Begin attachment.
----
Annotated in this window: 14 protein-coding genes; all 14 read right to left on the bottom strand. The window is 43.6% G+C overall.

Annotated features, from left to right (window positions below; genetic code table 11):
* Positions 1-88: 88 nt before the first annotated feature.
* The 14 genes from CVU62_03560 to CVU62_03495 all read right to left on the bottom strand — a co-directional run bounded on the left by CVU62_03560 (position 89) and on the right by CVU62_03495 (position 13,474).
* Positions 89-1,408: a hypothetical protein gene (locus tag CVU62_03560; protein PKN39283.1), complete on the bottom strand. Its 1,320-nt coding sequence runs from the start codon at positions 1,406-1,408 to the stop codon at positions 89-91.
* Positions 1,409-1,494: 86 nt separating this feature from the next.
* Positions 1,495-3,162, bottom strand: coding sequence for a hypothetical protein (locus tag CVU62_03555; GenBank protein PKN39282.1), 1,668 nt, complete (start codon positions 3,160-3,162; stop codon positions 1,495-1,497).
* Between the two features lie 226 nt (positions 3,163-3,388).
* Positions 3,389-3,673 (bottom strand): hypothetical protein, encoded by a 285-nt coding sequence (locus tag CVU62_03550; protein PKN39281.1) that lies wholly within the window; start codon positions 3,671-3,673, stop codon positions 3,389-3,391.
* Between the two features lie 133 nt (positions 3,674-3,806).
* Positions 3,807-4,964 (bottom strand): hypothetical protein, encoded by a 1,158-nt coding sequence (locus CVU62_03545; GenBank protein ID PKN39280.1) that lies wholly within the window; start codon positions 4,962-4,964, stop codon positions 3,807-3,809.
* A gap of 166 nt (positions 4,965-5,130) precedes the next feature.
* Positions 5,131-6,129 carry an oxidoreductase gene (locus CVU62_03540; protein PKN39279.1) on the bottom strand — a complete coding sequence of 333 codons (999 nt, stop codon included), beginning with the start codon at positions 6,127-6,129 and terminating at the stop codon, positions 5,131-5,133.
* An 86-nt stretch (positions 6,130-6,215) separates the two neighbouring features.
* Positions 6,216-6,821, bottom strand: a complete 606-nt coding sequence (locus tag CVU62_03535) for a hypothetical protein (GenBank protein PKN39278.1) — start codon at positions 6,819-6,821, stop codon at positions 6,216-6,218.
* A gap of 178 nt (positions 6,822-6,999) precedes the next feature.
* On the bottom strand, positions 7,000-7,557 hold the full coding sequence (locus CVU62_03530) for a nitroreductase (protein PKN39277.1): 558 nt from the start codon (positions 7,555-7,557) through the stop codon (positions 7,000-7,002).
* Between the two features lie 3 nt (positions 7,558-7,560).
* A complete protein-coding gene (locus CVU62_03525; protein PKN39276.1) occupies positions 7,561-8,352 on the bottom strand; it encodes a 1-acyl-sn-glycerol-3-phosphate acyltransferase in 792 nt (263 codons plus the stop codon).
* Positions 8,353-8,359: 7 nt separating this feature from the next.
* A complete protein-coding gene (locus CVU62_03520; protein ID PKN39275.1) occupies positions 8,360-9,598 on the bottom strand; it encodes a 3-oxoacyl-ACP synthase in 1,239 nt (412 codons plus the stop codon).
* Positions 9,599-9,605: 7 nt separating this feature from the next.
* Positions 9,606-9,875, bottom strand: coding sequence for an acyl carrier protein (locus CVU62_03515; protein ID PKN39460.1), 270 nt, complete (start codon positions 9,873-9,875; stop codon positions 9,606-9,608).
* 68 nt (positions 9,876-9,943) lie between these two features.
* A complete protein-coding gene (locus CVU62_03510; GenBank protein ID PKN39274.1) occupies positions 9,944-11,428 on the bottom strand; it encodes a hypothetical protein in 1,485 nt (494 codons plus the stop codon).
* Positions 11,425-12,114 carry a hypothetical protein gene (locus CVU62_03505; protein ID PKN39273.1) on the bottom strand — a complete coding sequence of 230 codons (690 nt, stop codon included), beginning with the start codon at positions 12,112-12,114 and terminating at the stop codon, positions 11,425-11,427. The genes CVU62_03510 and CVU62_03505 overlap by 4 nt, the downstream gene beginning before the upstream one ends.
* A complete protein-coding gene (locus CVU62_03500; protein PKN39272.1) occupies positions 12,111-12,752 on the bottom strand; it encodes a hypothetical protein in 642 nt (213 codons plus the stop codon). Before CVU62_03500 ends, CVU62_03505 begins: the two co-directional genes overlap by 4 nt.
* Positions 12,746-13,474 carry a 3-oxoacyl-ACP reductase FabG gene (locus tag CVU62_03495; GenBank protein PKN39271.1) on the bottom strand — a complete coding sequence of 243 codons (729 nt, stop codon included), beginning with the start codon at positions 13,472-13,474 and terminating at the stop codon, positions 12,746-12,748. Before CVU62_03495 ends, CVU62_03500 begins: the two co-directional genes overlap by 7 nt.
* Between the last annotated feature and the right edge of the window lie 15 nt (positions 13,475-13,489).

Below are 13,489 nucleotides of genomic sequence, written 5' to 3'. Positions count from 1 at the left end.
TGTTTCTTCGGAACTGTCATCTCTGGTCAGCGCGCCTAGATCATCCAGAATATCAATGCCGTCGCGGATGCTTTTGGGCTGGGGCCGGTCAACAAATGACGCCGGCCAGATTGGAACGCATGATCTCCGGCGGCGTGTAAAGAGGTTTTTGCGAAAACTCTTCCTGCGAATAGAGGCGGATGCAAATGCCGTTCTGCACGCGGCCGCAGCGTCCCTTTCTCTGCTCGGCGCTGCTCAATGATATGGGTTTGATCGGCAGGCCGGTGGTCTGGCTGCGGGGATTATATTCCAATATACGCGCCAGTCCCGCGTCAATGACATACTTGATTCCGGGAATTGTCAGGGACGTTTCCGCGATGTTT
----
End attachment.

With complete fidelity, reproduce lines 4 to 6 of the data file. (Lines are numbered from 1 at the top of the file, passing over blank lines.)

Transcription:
* The 14 genes from CVU62_03560 to CVU62_03495 all read right to left on the bottom strand — a co-directional run bounded on the left by CVU62_03560 (position 89) and on the right by CVU62_03495 (position 13,474).
* Positions 89-1,408: a hypothetical protein gene (locus tag CVU62_03560; protein PKN39283.1), complete on the bottom strand. Its 1,320-nt coding sequence runs from the start codon at positions 1,406-1,408 to the stop codon at positions 89-91.
* Positions 1,409-1,494: 86 nt separating this feature from the next.